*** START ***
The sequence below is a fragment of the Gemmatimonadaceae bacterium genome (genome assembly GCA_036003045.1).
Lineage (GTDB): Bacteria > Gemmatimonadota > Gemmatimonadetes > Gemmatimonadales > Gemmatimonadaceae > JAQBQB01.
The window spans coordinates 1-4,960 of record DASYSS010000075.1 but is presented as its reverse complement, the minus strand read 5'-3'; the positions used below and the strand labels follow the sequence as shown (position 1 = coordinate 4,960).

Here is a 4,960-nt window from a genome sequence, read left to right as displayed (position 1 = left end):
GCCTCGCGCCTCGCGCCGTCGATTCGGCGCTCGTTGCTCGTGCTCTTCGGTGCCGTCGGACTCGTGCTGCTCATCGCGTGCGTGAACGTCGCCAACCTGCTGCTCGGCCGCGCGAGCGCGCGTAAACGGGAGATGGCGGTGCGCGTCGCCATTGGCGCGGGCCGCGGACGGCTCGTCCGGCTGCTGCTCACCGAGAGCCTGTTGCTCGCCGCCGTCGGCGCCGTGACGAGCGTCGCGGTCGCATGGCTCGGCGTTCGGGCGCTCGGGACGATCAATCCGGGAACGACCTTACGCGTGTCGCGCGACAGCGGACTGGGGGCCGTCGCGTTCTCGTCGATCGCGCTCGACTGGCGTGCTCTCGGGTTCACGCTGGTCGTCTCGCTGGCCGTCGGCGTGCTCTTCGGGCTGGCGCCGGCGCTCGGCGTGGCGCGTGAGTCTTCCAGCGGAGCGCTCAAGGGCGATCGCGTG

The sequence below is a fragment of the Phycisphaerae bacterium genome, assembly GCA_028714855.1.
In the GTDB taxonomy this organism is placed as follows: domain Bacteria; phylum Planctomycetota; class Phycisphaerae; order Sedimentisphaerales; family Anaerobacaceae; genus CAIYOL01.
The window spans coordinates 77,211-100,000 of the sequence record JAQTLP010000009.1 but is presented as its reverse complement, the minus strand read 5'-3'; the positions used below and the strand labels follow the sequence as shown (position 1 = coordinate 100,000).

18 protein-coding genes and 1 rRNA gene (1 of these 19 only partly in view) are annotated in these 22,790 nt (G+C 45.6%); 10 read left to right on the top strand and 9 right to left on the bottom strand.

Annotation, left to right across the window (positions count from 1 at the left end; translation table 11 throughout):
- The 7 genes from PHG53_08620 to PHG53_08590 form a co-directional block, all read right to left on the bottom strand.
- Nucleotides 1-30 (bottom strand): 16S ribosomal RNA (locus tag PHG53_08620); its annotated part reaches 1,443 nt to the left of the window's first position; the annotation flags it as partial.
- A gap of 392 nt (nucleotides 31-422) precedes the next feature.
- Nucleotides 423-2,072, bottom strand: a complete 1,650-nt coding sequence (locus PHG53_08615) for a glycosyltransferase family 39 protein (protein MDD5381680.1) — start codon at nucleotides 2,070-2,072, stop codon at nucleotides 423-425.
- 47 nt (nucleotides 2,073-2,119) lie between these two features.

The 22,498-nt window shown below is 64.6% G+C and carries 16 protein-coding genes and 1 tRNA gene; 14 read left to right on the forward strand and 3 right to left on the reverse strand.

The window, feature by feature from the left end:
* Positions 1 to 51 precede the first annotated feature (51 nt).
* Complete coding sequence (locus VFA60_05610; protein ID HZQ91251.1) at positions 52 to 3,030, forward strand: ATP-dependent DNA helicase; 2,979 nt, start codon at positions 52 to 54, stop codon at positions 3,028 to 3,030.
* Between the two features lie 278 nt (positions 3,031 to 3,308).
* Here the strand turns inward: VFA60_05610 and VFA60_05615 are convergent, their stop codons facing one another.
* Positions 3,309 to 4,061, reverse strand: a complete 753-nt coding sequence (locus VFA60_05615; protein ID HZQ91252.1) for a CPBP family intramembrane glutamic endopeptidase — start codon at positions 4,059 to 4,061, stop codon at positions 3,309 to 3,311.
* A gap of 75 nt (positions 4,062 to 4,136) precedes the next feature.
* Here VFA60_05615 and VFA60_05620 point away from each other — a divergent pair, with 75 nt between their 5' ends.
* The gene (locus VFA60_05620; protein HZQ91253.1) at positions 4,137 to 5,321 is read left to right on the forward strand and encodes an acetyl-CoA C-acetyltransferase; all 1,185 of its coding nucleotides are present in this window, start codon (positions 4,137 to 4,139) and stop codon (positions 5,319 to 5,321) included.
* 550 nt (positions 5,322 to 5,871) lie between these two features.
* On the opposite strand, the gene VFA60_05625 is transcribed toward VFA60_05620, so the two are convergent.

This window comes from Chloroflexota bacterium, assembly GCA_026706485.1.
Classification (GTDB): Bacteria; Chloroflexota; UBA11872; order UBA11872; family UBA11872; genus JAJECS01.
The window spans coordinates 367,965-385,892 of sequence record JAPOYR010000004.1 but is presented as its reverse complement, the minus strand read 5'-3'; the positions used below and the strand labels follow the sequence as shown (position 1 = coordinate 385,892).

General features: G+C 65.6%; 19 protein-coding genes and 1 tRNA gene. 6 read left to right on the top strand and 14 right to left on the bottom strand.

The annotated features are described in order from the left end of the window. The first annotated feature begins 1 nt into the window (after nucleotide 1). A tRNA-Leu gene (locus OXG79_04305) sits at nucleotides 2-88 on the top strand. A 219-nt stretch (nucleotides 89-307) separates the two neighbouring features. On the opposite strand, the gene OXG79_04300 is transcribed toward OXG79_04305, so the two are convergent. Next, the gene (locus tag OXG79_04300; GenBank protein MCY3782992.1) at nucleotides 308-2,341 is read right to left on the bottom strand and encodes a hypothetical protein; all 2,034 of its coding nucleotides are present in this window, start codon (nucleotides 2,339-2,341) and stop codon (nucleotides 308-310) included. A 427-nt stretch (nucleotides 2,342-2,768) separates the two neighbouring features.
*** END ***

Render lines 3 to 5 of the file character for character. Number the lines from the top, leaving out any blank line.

The window spans coordinates 1-4,960 of record DASYSS010000075.1 but is presented as its reverse complement, the minus strand read 5'-3'; the positions used below and the strand labels follow the sequence as shown (position 1 = coordinate 4,960).

Here is a 4,960-nt window from a genome sequence, read left to right as displayed (position 1 = left end):
GCCTCGCGCCTCGCGCCGTCGATTCGGCGCTCGTTGCTCGTGCTCTTCGGTGCCGTCGGACTCGTGCTGCTCATCGCGTGCGTGAACGTCGCCAACCTGCTGCTCGGCCGCGCGAGCGCGCGTAAACGGGAGATGGCGGTGCGCGTCGCCATTGGCGCGGGCCGCGGACGGCTCGTCCGGCTGCTGCTCACCGAGAGCCTGTTGCTCGCCGCCGTCGGCGCCGTGACGAGCGTCGCGGTCGCATGGCTCGGCGTTCGGGCGCTCGGGACGATCAATCCGGGAACGACCTTACGCGTGTCGCGCGACAGCGGACTGGGGGCCGTCGCGTTCTCGTCGATCGCGCTCGACTGGCGTGCTCTCGGGTTCACGCTGGTCGTCTCGCTGGCCGTCGGCGTGCTCTTCGGGCTGGCGCCGGCGCTCGGCGTGGCGCGTGAGTCTTCCAGCGGAGCGCTCAAGGGCGATCGCGTG